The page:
Besides mobile phones, designer watches and bags, moped thieves even stole BBC cameras set up for the Oxford-Cambridge boat race and took camera equipment from an Australian television network whilst they were filming in the street.
Moped thieves cruise the streets looking for targets. So what can we all do to avoid becoming a victim?
Don’t advertise your phone
A big draw for the moped gangs are our mobile phones. The average stolen smartphone is worth £300 on the Black Market. Once it’s blocked on the networks in the UK, it can’t be used in Europe - but beyond the EU, (in places such as Africa, Russia and the Middle East), your phone can and will be sold and used as normal.
Simply not having this on display in the street, cuts down your risk considerably.
Stop texting or map-reading on the street. Go into a shop or café, or at the very least, find a recessed doorway. Think about safe spaces, and remember that moped thieves will often drive onto pavements to grab what they want.
Pay attention to your surroundings when you’re on foot. Stay vigilant at junctions, street crossings and in wide open pedestrian spaces. If you’re going to talk on the phone whilst in the street, remember that you will be distracted. Who is in front of you and who is behind you? Where is your nearest safe space? Can that call wait?
If you must take calls on the street, keep your mobile out of sight and tucked inside an inner pocket of your clothing. Small Bluetooth headphones make it less obvious if you really do have to take that urgent call. If you’re using your phone for route guidance and maps, use the spoken guidance through the headset.
Designer bags will attract attention. If you want to carry one, be aware of areas where you might be most vulnerable. Try not to carry it facing the road side of the street and stay as far away from the kerb as possible.
Spread your belongings out
Keep your phone, keys, money and travel pass in different pockets and/or bags. You’re less likely to lose everything at once that way. Never have your home address written on anything that is in the same place you keep your door keys.
Switch it up
Our routines make us vulnerable. If you leave the house and walk to work at the same time every day, carrying the same designer handbag and wearing a fancy Rolex watch, you might get spotted as a regular and become a target. Vary your route. Change what you do and when you do it.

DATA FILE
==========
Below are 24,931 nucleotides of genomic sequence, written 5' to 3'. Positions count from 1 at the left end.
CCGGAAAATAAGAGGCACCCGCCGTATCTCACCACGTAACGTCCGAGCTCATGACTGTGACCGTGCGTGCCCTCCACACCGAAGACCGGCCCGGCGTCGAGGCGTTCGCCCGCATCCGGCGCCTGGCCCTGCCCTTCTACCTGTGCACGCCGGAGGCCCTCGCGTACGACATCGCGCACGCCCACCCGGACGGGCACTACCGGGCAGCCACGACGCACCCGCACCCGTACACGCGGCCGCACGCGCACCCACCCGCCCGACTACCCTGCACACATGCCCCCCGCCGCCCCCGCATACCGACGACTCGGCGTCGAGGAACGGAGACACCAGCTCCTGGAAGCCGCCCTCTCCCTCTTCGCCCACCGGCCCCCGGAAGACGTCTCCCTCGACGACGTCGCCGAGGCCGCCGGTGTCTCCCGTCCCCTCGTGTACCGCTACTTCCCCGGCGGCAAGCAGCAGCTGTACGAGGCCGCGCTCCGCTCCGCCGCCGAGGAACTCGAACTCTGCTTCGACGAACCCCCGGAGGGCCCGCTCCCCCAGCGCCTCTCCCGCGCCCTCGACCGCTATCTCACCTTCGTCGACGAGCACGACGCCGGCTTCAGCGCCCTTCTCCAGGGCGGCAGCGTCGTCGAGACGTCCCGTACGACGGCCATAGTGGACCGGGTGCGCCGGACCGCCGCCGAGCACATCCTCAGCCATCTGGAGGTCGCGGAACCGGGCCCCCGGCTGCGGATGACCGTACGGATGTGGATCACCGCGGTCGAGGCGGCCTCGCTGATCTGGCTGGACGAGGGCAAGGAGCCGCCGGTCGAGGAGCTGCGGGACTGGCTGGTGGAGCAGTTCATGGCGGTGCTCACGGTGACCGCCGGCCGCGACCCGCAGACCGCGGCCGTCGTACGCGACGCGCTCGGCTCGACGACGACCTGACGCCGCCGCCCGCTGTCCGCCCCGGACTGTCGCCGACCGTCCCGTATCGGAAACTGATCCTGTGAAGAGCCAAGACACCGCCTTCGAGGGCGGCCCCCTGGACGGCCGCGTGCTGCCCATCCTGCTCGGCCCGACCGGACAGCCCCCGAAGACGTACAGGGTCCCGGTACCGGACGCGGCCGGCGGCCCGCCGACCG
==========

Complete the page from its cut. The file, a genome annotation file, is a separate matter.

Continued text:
Tone it down
Do you really need to flash the cash on the way to work or the school run? Can you save the fancy trinkets and designer bag for a special occasion? Even keeping them out of sight until you put them on at your safe destination makes you less vulnerable to opportunistic thieves.
Remain in your car
The comedian, Michael McIntyre, exited the passenger side of his vehicle when his driver’s side window was smashed by thieves with a hammer. He may have believed that he was being attacked by car thieves and was preparing to hand over his vehicle. However, if you are stopped in your vehicle and you believe that your safety is at risk, stay in your vehicle. Drive off or simply move backwards and forwards so you’re not stationary. Make it difficult for people to get into the car. Attract attention. Drive to a safe place where you can seek help.
Don’t drive with your sunroof or windows open. Keep your doors locked. Consider installing special, inexpensive film designed to protect your windows in the event of a blunt force attack.
When waiting in traffic, leave space between the vehicles in front of you in case you have to pull out in a hurry. If you are under attack, and cannot pull out into stationary traffic, drive forwards and backwards quickly. You might hit those vehicles parked around you, but it will disrupt the thieves.
Let them have it
If you are unfortunate enough to have a moped thief grab your bag, phone or watch – let it go. Do not struggle. Victims of moped-enabled crime have been dragged along the floor and seriously injured when they refused to let their possessions get away. A watch or handbag is not worth your health and safety. Insure them on your home insurance, and let them go.
On the other hand, one or two thieves are no match for a large group of people. Robberies have been foiled by members of the public standing up to these thieves en masse. If you outnumber the thieves and you see a crime being attempted – aim to stop, disable or confiscate their mopeds. Those mopeds are everything for the gangs, without them they are vulnerable. You are within your rights to detain the perpetrators and/or conduct a citizen’s arrest. In the event of an attack, or perceived attack, you can use reasonable force to protect yourself and your property.
Information is everything
See something taking place? Call 999 immediately if you are in the UK. If you are safe to do so, zoom in and take as much footage and images as possible. Moped registration plates are often fake, stolen or non-existent, but details and distinguishing marks on vehicles such as modifications or scratches are useful. If there is anything unusual in what they are carrying or wearing, get photos and video of that.too.
If you can get images of perpetrators’ faces, eyes – or even sound recordings of voices, these may all help the police catch the criminals. Dashcam footage has also recently been used to convict moped thieves – please share it with police.
If you have information, images or footage of what you believe to be a moped-related or moped-enabled crime in the UK, please contact your local police force via 101 and seek instructions on how to share it with them.
David Videcette is a former Scotland Yard detective with a career in organised crime and counter-terror. He now advises high-net-worth individuals on safety and security. A crime fighter turned crime writer, you can check out his books on Amazon.
Read about David Videcette's recent moped mugging experience involving Daniel Radcliffe, here.